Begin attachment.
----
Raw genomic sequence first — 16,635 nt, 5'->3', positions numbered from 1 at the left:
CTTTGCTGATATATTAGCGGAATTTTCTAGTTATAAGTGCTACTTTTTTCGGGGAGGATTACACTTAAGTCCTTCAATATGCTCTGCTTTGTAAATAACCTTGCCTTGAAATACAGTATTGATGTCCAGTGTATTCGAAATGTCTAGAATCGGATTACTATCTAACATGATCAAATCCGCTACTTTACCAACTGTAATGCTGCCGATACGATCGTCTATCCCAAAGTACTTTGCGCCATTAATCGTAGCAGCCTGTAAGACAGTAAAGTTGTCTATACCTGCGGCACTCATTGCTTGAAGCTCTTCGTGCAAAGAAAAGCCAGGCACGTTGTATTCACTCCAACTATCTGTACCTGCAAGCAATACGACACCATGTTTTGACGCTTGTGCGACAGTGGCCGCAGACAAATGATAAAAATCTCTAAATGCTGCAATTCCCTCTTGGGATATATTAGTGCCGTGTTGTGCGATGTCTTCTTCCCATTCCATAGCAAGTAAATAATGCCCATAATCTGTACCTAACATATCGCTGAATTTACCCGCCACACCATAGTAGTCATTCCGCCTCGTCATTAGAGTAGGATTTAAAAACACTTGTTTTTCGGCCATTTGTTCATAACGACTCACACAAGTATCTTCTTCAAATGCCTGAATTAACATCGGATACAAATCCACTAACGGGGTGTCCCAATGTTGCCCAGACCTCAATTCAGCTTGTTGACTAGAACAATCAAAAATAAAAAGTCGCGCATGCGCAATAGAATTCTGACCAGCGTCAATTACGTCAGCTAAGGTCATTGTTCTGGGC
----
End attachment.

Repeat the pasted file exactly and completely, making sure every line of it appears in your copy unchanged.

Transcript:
Raw genomic sequence first — 16,635 nt, 5'->3', positions numbered from 1 at the left:
CTTTGCTGATATATTAGCGGAATTTTCTAGTTATAAGTGCTACTTTTTTCGGGGAGGATTACACTTAAGTCCTTCAATATGCTCTGCTTTGTAAATAACCTTGCCTTGAAATACAGTATTGATGTCCAGTGTATTCGAAATGTCTAGAATCGGATTACTATCTAACATGATCAAATCCGCTACTTTACCAACTGTAATGCTGCCGATACGATCGTCTATCCCAAAGTACTTTGCGCCATTAATCGTAGCAGCCTGTAAGACAGTAAAGTTGTCTATACCTGCGGCACTCATTGCTTGAAGCTCTTCGTGCAAAGAAAAGCCAGGCACGTTGTATTCACTCCAACTATCTGTACCTGCAAGCAATACGACACCATGTTTTGACGCTTGTGCGACAGTGGCCGCAGACAAATGATAAAAATCTCTAAATGCTGCAATTCCCTCTTGGGATATATTAGTGCCGTGTTGTGCGATGTCTTCTTCCCATTCCATAGCAAGTAAATAATGCCCATAATCTGTACCTAACATATCGCTGAATTTACCCGCCACACCATAGTAGTCATTCCGCCTCGTCATTAGAGTAGGATTTAAAAACACTTGTTTTTCGGCCATTTGTTCATAACGACTCACACAAGTATCTTCTTCAAATGCCTGAATTAACATCGGATACAAATCCACTAACGGGGTGTCCCAATGTTGCCCAGACCTCAATTCAGCTTGTTGACTAGAACAATCAAAAATAAAAAGTCGCGCATGCGCAATAGAATTCTGACCAGCGTCAATTACGTCAGCTAAGGTCATTGTTCTGGGC